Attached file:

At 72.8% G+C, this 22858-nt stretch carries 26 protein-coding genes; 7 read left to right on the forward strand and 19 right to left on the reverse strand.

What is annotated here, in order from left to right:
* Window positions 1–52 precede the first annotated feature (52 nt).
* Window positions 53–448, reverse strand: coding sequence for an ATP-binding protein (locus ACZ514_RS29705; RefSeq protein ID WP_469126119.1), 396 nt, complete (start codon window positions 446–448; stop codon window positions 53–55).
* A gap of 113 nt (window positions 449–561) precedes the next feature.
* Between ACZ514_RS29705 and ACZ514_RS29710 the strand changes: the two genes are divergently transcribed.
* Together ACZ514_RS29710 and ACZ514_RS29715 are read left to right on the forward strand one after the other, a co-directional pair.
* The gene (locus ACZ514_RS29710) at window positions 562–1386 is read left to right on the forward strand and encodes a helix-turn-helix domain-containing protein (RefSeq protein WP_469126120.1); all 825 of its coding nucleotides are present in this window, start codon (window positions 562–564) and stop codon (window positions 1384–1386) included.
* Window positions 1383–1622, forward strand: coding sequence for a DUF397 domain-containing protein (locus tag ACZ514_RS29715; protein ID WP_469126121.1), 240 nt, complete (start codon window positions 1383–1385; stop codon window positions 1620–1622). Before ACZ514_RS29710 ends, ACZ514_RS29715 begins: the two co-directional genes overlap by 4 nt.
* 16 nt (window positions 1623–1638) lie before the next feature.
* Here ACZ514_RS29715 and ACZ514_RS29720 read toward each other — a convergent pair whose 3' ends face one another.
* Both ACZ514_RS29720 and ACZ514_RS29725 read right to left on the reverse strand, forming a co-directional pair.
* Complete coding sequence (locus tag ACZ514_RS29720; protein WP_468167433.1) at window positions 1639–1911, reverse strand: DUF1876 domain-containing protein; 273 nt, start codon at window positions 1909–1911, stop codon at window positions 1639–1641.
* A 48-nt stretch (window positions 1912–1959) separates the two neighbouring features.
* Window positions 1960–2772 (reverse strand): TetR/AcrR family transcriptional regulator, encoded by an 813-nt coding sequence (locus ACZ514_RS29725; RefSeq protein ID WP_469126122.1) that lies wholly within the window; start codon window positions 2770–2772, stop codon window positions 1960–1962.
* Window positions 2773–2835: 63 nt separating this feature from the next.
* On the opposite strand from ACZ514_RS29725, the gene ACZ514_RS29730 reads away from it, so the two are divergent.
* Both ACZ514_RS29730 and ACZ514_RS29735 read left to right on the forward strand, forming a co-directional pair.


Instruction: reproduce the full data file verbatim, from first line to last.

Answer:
At 72.8% G+C, this 22858-nt stretch carries 26 protein-coding genes; 7 read left to right on the forward strand and 19 right to left on the reverse strand.

What is annotated here, in order from left to right:
* Window positions 1–52 precede the first annotated feature (52 nt).
* Window positions 53–448, reverse strand: coding sequence for an ATP-binding protein (locus ACZ514_RS29705; RefSeq protein ID WP_469126119.1), 396 nt, complete (start codon window positions 446–448; stop codon window positions 53–55).
* A gap of 113 nt (window positions 449–561) precedes the next feature.
* Between ACZ514_RS29705 and ACZ514_RS29710 the strand changes: the two genes are divergently transcribed.
* Together ACZ514_RS29710 and ACZ514_RS29715 are read left to right on the forward strand one after the other, a co-directional pair.
* The gene (locus ACZ514_RS29710) at window positions 562–1386 is read left to right on the forward strand and encodes a helix-turn-helix domain-containing protein (RefSeq protein WP_469126120.1); all 825 of its coding nucleotides are present in this window, start codon (window positions 562–564) and stop codon (window positions 1384–1386) included.
* Window positions 1383–1622, forward strand: coding sequence for a DUF397 domain-containing protein (locus tag ACZ514_RS29715; protein ID WP_469126121.1), 240 nt, complete (start codon window positions 1383–1385; stop codon window positions 1620–1622). Before ACZ514_RS29710 ends, ACZ514_RS29715 begins: the two co-directional genes overlap by 4 nt.
* 16 nt (window positions 1623–1638) lie before the next feature.
* Here ACZ514_RS29715 and ACZ514_RS29720 read toward each other — a convergent pair whose 3' ends face one another.
* Both ACZ514_RS29720 and ACZ514_RS29725 read right to left on the reverse strand, forming a co-directional pair.
* Complete coding sequence (locus tag ACZ514_RS29720; protein WP_468167433.1) at window positions 1639–1911, reverse strand: DUF1876 domain-containing protein; 273 nt, start codon at window positions 1909–1911, stop codon at window positions 1639–1641.
* A 48-nt stretch (window positions 1912–1959) separates the two neighbouring features.
* Window positions 1960–2772 (reverse strand): TetR/AcrR family transcriptional regulator, encoded by an 813-nt coding sequence (locus ACZ514_RS29725; RefSeq protein ID WP_469126122.1) that lies wholly within the window; start codon window positions 2770–2772, stop codon window positions 1960–1962.
* Window positions 2773–2835: 63 nt separating this feature from the next.
* On the opposite strand from ACZ514_RS29725, the gene ACZ514_RS29730 reads away from it, so the two are divergent.
* Both ACZ514_RS29730 and ACZ514_RS29735 read left to right on the forward strand, forming a co-directional pair.